Grazing Height Matters!!!

Last summer, intern Garrett Hatfield conducted a defoliation experiment that looked at the impact of grazing height and frequency on soil and crown temperature of a tall fescue stand.  The results of Garrett’s experiment were dramatic.

Garrett clipped the plots to a height of either 1” or 4.5” every week from mid-May to September or monthly to 4.5” .  The weekly clipping treatments represent what you would expect in a continuously grazed pasture, with the 1” defoliation height representing a high stocking rate and the 4.5 inch defoliation height representing a more moderate stocking rate.  The monthly defoliation treatment represented a rotational grazed pasture, where stands are grazed and then rested for 30 days.

The primary objective of this study was to document the impact of the defoliation treatments on the crown and soil temperatures in tall fescue pastures.  Increased crown and soil temperatures during the summer months likely stresses cool-season grasses, negatively impacting stand persistence and productivity.  Temperatures were documented by installing dataloggers that automatically measured and recorded temperature every 15 minutes.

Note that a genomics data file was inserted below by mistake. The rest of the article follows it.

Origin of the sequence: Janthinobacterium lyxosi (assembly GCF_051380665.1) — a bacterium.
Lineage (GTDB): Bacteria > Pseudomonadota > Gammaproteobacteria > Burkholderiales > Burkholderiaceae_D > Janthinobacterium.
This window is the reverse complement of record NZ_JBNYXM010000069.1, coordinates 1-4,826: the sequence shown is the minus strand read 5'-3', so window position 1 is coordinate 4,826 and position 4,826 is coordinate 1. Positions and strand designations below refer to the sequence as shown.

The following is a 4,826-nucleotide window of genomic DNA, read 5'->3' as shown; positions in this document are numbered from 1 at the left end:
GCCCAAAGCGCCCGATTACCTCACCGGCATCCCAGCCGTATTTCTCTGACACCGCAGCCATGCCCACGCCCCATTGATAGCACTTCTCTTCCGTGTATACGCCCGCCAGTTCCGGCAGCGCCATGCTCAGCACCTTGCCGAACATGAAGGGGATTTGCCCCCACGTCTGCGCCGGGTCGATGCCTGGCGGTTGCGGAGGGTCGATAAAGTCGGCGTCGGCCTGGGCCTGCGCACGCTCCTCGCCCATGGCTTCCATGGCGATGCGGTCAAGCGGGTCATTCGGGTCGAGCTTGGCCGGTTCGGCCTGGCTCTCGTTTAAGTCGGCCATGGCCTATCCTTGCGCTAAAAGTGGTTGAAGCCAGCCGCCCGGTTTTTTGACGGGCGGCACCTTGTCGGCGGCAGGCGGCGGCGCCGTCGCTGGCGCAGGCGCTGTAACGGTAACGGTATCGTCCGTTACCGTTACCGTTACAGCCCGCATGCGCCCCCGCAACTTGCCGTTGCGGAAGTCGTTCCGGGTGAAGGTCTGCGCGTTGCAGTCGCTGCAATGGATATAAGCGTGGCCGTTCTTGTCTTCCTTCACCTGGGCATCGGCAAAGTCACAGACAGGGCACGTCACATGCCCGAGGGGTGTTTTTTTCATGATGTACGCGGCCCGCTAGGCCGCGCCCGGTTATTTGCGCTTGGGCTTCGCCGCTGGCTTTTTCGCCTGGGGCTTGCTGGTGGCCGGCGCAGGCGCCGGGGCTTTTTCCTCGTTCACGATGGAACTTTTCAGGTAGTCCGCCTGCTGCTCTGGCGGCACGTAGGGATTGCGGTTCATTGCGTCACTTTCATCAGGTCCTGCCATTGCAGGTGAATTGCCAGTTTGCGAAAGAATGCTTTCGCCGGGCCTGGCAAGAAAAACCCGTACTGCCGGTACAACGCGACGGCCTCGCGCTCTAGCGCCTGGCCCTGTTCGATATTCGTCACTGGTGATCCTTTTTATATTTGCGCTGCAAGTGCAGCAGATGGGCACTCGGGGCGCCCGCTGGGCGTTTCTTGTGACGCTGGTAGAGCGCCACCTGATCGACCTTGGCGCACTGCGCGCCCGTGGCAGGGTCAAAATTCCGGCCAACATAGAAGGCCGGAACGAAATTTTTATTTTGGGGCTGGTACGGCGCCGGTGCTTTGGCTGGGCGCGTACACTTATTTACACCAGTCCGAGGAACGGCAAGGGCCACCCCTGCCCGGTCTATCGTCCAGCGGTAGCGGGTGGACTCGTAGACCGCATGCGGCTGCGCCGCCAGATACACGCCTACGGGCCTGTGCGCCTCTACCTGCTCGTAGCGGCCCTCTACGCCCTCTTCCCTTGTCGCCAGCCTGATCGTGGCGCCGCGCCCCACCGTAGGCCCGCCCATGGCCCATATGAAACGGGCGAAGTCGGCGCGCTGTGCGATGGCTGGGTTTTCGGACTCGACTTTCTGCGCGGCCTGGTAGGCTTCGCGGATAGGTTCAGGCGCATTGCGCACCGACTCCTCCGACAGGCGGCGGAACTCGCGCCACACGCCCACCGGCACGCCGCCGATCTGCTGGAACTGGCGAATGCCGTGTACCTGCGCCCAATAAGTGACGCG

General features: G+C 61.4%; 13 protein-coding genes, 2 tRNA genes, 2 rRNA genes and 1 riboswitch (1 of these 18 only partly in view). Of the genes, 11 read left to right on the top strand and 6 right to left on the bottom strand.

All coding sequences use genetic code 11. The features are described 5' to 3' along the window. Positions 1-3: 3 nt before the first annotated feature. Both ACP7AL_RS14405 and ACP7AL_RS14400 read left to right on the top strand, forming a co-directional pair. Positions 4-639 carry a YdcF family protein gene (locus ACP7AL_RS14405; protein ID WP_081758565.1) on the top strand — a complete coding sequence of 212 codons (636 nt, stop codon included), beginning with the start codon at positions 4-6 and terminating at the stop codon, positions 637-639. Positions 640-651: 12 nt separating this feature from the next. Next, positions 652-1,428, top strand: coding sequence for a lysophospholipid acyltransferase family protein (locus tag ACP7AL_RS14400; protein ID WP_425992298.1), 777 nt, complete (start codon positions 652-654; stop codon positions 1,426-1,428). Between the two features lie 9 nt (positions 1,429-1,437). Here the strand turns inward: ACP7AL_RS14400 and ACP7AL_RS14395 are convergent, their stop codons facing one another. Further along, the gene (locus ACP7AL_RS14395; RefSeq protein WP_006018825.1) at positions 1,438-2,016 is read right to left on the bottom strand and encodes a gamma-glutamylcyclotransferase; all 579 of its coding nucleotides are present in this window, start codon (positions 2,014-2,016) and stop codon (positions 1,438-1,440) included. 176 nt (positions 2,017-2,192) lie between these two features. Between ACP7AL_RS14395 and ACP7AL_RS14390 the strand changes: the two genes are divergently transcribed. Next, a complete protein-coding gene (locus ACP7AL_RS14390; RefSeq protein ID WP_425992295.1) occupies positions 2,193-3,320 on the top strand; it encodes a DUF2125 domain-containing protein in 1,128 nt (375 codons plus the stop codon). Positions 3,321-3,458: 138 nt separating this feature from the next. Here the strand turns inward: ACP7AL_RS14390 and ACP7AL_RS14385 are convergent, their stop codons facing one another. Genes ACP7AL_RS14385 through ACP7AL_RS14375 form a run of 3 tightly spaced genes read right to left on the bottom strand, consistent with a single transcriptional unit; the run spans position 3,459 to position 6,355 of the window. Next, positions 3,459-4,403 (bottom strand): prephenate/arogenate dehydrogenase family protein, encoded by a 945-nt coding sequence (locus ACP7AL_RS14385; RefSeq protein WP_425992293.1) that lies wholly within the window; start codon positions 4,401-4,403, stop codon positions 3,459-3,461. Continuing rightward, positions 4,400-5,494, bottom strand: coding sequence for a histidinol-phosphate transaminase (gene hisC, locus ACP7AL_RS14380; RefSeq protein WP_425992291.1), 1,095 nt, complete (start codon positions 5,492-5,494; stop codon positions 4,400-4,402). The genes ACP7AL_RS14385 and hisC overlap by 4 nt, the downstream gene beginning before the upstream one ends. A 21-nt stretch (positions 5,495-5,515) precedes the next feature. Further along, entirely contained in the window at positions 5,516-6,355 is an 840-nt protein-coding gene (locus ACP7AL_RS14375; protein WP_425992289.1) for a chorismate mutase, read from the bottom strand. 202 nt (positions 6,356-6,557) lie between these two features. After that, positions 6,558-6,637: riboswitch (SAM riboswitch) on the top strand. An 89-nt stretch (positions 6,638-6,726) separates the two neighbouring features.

On hot days, the temperature at the base of the tall fescue plants was more than 10 degrees higher when the stand was clipped to 1” vs. 4.5”.  Even when averaged over the entire summer, plots that were clipped close had soil temperature about 10 degrees higher.

One of the interesting observations was that after only 4 to 5 weeks of 1” clipping, we saw the composition of the grass stand change from tall fescue to crabgrass.  Crabgrass is a summer annual grass that fills in cool-season grass stands as they thin.  Now crabgrass is a high quality forage, but it’s going to die out after frost and leave patches of bare soil over winter for weeds to grow. Another interesting observation was made this spring.  Plots that had been clipped to 1” every week the previous summer, were thinner, weedier and contained more common white clover.  Common white clover can survive under close and frequent defoliation, but its yield potential and drought tolerance is low.

Take Home: From a practical standpoint, the results of this study indicate the importance of 1) not grazing pastures closer than about 4” and 2) resting pastures between grazing events, especially during the summer months.  ~ excerpt from Chris Teutsch’s column in Cow Country News. See full article here.